NAB Pilot Highlights Innovation for Public Service at ‘Broadcast Innovations’ Event

WASHINGTON—Just a couple of blocks down from the Capitol, NAB Pilot offered policymakers a look at innovations in TV broadcasting that are serving the public during its “Broadcast Innovations” event.

The first such event put on by NAB Pilot, the program took a close look at how new apps are helping spread local news and emergency information, as well as advancements on the horizon.

(From left to right) Diana Marszalek, Paul Brenner, Louis Gump, and Anne Schelle participate in "The New Broadcasters" panel during NAB Pilots' "Broadcast Innovations" event.

One of the main panels was “The New Broadcasters,” which featured NewsOn CEO Louis Gump, PearlTV Managing Director Anne Schelle and NextRadio President Paul Brenner, and focused on the new ways content is being delivered.

Gump highlighted the NewsOn app, which allows users to stream live or on-demand broadcasts of their local news stations from anywhere in the country. Supported by a number of broadcast networks, NewsOn currently features more than 160 stations in 108 markets. The app launched in 2015, but one of the big surprises, Gump said, is how many government officials based in Washington use the app to stay connected to their local news.

In addition to providing local information to those in Washington, Gump also stressed how NewsOn can be “public service magnified.” With the recent events with Hurricane Hermine, NewsOn was able to provide a new capability of sending push alerts to mobile devices. “Users got the alert, they could pick where they wanted to look… and they could find the information,” explained Gump.

This echoed the issue of emergency alert capabilities that Schelle and Brenner also brought up. But the key to further developing these services and others like it, according to the panel, is the advancement of ATSC 3.0. All of the panelists—and even other speakers like NAB President and CEO Gordon Smith—are calling on the FCC to move forward in their process of approving ATSC 3.0 for broadcasters to begin using as soon as possible.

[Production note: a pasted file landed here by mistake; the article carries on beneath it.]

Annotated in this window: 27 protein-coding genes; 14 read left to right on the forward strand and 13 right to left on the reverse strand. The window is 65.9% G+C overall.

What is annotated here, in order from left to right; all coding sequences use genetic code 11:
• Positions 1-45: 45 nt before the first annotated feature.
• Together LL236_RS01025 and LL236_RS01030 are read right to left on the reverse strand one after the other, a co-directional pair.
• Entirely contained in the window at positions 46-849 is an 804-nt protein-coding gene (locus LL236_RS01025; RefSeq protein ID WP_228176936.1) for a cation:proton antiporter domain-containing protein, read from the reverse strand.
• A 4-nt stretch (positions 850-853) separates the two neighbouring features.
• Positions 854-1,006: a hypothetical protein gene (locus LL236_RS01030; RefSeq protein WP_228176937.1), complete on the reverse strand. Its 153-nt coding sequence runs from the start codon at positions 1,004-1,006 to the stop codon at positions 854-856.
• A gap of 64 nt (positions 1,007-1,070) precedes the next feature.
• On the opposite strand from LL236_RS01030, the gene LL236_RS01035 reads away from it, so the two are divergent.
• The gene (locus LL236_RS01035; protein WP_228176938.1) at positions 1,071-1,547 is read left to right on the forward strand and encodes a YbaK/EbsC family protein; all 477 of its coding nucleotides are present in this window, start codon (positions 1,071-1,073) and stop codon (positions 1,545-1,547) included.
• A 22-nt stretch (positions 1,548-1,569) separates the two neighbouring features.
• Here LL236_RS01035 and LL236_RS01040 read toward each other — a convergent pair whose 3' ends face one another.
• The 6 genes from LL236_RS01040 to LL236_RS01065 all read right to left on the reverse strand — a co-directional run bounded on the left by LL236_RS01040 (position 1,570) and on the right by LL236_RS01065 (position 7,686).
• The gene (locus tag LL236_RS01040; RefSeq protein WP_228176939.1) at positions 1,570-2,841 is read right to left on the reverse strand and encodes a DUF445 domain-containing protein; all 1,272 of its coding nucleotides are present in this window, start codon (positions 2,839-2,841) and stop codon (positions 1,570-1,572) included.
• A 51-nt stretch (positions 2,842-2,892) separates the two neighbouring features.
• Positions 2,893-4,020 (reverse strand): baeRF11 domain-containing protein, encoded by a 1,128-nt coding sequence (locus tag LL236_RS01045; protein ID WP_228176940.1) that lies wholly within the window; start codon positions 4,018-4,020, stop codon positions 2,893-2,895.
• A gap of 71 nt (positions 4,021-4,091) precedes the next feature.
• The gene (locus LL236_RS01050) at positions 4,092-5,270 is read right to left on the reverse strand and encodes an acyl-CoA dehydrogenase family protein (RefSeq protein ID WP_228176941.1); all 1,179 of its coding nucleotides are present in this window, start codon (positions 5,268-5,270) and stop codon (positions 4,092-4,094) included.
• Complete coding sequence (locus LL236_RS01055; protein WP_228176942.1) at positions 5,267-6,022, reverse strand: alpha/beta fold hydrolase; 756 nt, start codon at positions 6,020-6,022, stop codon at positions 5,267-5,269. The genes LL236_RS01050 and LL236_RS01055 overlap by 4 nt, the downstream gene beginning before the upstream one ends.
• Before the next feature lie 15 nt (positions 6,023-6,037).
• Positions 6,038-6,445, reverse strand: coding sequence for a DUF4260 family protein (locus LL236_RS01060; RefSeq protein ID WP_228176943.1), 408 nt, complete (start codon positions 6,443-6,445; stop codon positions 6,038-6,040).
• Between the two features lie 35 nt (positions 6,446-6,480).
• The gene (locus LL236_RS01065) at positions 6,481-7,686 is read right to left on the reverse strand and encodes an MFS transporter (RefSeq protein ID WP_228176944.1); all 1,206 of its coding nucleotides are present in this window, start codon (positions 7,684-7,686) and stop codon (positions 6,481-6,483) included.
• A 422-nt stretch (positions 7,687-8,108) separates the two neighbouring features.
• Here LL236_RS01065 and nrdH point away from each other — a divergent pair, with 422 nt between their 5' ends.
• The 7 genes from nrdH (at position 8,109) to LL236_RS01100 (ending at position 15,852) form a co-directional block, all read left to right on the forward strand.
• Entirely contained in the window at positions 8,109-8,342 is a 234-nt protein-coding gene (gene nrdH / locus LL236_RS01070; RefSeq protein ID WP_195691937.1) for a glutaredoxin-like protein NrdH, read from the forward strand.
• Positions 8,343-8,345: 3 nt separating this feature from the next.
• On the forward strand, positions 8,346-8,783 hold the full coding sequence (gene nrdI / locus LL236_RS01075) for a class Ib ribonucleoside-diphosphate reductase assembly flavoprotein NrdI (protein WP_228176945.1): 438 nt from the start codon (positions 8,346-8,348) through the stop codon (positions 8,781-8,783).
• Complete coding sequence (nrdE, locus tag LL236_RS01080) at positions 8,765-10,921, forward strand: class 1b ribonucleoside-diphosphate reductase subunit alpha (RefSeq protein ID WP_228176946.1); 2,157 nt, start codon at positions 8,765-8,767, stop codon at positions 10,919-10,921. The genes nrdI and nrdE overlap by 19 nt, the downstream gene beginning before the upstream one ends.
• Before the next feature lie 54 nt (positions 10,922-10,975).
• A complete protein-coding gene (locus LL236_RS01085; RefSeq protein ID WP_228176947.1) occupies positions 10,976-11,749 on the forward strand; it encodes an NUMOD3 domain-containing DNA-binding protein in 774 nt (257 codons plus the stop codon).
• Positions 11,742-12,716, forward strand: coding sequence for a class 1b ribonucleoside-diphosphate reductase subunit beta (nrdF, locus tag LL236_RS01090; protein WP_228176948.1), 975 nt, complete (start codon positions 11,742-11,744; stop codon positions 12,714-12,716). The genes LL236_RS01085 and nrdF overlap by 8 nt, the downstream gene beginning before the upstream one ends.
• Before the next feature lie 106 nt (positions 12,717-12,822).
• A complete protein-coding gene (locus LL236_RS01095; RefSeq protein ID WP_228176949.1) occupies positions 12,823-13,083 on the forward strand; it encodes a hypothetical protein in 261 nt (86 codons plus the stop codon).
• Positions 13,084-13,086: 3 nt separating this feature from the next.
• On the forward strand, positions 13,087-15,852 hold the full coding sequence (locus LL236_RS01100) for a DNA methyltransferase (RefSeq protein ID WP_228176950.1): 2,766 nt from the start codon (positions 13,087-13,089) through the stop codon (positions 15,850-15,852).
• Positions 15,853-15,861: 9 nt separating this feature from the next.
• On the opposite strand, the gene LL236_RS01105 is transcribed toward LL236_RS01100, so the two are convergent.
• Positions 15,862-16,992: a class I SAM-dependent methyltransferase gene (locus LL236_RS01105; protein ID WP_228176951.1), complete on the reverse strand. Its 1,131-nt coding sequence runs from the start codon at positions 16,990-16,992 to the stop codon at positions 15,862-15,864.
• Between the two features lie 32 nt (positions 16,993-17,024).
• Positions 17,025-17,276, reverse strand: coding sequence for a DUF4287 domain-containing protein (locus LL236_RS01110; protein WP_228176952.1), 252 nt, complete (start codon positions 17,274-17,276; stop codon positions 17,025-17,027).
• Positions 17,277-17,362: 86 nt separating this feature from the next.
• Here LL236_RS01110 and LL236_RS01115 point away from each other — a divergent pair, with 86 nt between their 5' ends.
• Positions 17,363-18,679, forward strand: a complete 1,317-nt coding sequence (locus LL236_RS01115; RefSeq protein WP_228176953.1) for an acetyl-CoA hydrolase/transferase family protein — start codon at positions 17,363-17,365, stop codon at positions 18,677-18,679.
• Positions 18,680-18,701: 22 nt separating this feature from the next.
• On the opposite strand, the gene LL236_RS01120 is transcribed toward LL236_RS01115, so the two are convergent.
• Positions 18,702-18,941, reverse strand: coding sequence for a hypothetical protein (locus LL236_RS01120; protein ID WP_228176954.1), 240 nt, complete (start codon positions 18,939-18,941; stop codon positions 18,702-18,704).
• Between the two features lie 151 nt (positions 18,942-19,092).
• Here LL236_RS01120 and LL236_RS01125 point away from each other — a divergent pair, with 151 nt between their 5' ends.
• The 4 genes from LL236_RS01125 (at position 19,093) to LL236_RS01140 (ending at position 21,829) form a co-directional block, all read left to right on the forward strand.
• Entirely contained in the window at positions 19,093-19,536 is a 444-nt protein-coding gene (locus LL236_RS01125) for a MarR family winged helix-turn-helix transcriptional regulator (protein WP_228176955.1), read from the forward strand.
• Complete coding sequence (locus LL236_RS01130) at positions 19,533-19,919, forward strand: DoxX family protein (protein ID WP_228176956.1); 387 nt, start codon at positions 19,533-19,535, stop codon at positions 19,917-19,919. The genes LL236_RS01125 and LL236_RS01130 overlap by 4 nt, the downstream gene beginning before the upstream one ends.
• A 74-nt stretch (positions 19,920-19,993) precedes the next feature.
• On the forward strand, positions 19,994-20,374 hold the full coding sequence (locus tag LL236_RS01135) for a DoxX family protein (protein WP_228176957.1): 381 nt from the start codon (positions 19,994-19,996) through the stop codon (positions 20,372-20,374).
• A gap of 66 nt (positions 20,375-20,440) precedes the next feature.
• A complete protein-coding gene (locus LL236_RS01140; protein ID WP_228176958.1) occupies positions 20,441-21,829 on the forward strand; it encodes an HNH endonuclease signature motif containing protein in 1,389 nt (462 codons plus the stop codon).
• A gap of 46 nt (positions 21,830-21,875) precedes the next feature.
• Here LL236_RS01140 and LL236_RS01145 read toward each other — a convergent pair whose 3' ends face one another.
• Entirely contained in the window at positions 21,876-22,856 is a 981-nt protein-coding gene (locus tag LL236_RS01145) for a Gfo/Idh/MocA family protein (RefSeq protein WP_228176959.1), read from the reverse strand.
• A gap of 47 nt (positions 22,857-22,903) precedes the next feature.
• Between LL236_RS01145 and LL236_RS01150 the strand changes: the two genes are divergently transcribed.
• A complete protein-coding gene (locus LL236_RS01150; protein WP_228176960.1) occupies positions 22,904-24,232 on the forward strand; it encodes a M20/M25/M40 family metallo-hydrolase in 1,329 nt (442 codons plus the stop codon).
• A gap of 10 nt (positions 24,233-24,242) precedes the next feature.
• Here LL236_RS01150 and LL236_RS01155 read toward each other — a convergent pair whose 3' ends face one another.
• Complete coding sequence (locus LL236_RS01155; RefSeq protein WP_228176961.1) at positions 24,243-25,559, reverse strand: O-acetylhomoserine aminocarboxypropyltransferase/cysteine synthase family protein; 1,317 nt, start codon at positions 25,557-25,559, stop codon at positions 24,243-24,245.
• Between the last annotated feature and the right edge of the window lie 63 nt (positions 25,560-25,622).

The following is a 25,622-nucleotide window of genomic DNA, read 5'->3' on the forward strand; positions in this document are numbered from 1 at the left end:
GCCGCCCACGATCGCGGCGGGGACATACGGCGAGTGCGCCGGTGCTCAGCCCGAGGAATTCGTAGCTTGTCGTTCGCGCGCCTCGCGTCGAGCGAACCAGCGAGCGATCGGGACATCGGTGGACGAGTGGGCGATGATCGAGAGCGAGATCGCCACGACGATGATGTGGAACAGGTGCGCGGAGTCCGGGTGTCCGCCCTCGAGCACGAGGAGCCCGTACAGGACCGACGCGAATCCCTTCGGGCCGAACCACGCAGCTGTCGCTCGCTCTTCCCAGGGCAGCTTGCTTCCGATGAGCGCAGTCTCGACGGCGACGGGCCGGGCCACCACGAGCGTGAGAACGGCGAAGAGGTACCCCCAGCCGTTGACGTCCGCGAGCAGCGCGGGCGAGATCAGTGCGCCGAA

“It’s really important that the FCC move quickly to issue a notice of proposed rulemaking this year so that we can sink the implementation of 3.0 during the repack timeframe,” said Schelle. “It doesn’t make any sense to do any kind of transition twice.”

(ATSC 3.0 is moving forward on its own, announcing today the final approval of its Physical Layer Standard.)

The rest of the sessions offered a number of updates and recaps of some other examples of recent broadcast innovations, including the use of UHD and other technologies during NBC’s coverage of the Rio Olympics; the advancements of local broadcast; as well as drone, virtual reality and emergency alert technology, specifically the AWARN system.

The “Broadcast Innovations” event took place at the Newseum in Washington D.C.